In a clip from his reality show Project Greenlight, actor Matt Damon spoke over a female director of color on the topic of diversity. It was tense and uncomfortable and sparked a voracious online debate, even spawning the hashtag #Damonsplaining.
Now, Damon has officially released an apology of sorts for his comments, saying that he is sorry that his remarks on the show “offended some people.”
In the statement, which was given to BuzzFeed News, Damon starts out by saying that he does feel that we need more diverse filmmakers and that he wants every young person who watches his new show to believe that they can also make movies.
“My comments were part of a much broader conversation about diversity in Hollywood and the fundamental nature of Project Greenlight which did not make the show,” he continued. “I am sorry that they offended some people, but, at the very least, I am happy that they started a conversation about diversity in Hollywood.”
Which, in laymen’s terms, seemingly means, “Sorry not sorry.”
It’s true that Damon incited a discussion about diversity in Hollywood, albeit through an inflammatory comment. People had a lot of smart, insightful things to say in the wake of his comments on the show’s fourth season premiere on September 13. (He hardly started the conversation, though.)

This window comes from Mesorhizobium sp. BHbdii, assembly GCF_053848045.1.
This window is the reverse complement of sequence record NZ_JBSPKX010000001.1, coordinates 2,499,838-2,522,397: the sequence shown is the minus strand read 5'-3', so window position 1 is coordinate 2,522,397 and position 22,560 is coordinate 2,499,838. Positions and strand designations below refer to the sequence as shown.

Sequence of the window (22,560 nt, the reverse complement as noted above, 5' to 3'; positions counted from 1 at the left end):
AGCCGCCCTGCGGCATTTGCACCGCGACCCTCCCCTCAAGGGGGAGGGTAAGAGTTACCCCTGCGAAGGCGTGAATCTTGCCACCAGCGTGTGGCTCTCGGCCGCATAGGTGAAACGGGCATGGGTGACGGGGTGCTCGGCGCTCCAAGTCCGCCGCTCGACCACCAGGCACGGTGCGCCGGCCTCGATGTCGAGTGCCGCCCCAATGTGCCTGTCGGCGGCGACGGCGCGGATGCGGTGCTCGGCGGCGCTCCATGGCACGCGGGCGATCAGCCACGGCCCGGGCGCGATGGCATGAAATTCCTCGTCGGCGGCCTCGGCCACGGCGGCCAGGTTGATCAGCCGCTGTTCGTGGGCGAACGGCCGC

The award-winning director that Damon spoke over, Effie T. Brown, was trying to talk about the consequences of a lack of diversity in Hollywood directors and producers–which can been seen just by looking at the cast of Project Greenlight, all of whom are filmmakers:
Notice anything that most of them have in common?
But Damon wasn’t having it.
He cut Brown off, saying that, “When you’re talking about diversity, you do it in the casting of the film, not the casting of the show.”
By show, he was referring to Project Greenlight, or the people behind the camera. To this, Brown responded, “Whew, wow, OK.”
In an interview Damon shot reality TV-style that ran on the show after the clash, Damon said, “I’m glad Effie flagged the issue of diversity for all of us because filmmaking should throw a broader net, and it’s high time for that to change. But, ultimately, if suddenly you change the rules of this competition at the 11th hour, it just seems like you would undermine what the competition was supposed to be about, which was about giving somebody this job based entirely on merit, and leaving all other factors out of it. It’s just strictly a filmmaking competition.”
Fast forward a few days, and Damon released the above statement to BuzzFeed, seemingly apologizing for hurting people’s feelings, not for making the comments in the first place.
Project Greenlight is a show designed to give first-time directors a shot, showing the issues and struggles they face throughout the entire filmmaking process, according to its official HBO page. It’s safe to assume that, by creating a space for new directors, Damon may very well be interested in changing the Hollywood status quo. And his statement about certain aspects of his discussion “not making the show” implies that he has more to say about this issue that we’re not hearing about.